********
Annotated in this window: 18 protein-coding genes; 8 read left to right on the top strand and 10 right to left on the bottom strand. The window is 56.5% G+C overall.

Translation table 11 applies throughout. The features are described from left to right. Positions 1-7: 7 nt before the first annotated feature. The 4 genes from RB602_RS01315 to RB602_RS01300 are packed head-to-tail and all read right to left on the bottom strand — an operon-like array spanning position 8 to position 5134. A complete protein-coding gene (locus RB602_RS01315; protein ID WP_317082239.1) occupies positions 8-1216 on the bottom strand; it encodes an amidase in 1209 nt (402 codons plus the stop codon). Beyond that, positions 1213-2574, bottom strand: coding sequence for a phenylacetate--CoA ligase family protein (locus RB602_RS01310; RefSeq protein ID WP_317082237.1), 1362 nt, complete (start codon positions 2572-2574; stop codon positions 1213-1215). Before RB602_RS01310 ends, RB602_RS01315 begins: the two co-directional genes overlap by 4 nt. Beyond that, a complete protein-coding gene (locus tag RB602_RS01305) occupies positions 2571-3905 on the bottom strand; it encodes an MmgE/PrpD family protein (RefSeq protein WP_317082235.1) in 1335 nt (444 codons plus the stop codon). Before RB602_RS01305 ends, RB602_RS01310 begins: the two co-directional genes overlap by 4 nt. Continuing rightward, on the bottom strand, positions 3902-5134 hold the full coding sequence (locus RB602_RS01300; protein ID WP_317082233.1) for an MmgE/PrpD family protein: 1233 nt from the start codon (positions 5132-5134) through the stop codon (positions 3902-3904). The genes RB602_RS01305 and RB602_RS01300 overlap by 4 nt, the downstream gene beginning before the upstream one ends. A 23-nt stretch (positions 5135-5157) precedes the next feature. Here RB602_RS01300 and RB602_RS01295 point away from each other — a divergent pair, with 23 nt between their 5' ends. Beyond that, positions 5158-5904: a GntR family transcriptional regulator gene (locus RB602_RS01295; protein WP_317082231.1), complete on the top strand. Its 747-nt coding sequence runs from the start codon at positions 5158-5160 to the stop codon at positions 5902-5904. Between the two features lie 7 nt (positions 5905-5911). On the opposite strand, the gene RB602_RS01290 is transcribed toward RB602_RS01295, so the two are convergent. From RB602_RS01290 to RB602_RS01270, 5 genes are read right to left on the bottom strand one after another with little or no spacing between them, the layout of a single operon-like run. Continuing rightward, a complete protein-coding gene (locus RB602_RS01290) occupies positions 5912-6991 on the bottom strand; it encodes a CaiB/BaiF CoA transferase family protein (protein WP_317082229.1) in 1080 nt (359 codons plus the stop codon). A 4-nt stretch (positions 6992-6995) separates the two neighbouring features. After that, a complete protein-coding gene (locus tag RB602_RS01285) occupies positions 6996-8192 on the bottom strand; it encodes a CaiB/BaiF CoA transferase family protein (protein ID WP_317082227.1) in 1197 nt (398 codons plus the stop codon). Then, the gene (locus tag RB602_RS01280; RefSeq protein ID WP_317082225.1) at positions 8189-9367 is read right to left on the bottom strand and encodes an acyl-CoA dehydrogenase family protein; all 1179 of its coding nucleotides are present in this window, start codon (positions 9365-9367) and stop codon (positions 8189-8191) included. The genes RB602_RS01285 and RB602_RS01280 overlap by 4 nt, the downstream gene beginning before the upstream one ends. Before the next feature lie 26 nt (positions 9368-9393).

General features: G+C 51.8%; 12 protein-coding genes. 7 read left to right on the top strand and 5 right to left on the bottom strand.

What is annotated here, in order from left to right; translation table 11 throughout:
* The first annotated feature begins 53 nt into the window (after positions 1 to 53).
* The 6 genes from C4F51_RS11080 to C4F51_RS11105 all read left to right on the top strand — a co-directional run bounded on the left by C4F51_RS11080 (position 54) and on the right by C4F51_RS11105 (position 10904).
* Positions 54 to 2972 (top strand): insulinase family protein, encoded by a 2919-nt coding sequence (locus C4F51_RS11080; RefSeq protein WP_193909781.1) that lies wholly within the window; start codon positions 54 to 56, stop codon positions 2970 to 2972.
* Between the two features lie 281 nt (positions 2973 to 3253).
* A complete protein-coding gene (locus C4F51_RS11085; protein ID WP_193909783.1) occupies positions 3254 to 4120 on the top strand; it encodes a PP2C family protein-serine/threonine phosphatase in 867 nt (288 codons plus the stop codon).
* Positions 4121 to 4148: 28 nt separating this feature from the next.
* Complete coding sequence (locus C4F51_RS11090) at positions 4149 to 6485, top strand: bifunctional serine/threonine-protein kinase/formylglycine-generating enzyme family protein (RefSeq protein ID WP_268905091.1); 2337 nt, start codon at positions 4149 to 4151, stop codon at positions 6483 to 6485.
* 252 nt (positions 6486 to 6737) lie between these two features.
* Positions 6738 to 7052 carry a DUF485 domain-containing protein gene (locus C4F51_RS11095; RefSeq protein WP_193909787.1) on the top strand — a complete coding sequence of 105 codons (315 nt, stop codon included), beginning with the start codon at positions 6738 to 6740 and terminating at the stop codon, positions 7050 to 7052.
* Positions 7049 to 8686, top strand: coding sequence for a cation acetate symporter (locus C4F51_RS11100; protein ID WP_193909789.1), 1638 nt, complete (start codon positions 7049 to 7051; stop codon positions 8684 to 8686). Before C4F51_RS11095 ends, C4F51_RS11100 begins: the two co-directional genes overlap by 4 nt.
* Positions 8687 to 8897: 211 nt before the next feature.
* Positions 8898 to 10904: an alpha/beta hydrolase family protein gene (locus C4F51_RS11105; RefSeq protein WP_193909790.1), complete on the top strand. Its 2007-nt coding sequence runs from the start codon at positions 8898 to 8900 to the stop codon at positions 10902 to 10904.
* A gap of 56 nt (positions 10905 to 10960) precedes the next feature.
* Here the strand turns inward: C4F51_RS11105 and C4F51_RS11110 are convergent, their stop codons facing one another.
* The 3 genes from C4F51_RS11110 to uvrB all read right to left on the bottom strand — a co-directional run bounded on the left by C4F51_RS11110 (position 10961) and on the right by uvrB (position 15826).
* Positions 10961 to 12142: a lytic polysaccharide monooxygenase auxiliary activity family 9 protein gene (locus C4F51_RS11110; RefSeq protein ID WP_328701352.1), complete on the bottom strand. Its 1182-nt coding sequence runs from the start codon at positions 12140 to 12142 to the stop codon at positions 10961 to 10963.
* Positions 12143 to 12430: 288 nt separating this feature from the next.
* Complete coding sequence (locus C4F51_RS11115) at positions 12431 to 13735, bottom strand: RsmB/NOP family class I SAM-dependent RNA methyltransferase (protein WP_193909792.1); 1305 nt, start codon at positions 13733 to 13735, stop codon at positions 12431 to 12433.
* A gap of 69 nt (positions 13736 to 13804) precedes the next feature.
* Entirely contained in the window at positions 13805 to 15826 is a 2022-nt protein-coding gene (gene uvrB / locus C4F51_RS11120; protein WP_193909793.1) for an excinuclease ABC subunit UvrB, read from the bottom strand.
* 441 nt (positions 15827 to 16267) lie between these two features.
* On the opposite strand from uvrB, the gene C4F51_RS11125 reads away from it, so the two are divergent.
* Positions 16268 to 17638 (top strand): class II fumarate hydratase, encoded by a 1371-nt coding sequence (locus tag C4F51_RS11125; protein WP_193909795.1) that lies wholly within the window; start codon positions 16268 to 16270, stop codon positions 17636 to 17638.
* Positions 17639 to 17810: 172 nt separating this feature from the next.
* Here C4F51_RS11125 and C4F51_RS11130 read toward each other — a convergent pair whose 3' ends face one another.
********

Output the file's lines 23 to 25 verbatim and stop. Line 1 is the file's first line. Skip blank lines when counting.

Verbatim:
* A gap of 69 nt (positions 13736 to 13804) precedes the next feature.
* Entirely contained in the window at positions 13805 to 15826 is a 2022-nt protein-coding gene (gene uvrB / locus C4F51_RS11120; protein WP_193909793.1) for an excinuclease ABC subunit UvrB, read from the bottom strand.
* 441 nt (positions 15827 to 16267) lie between these two features.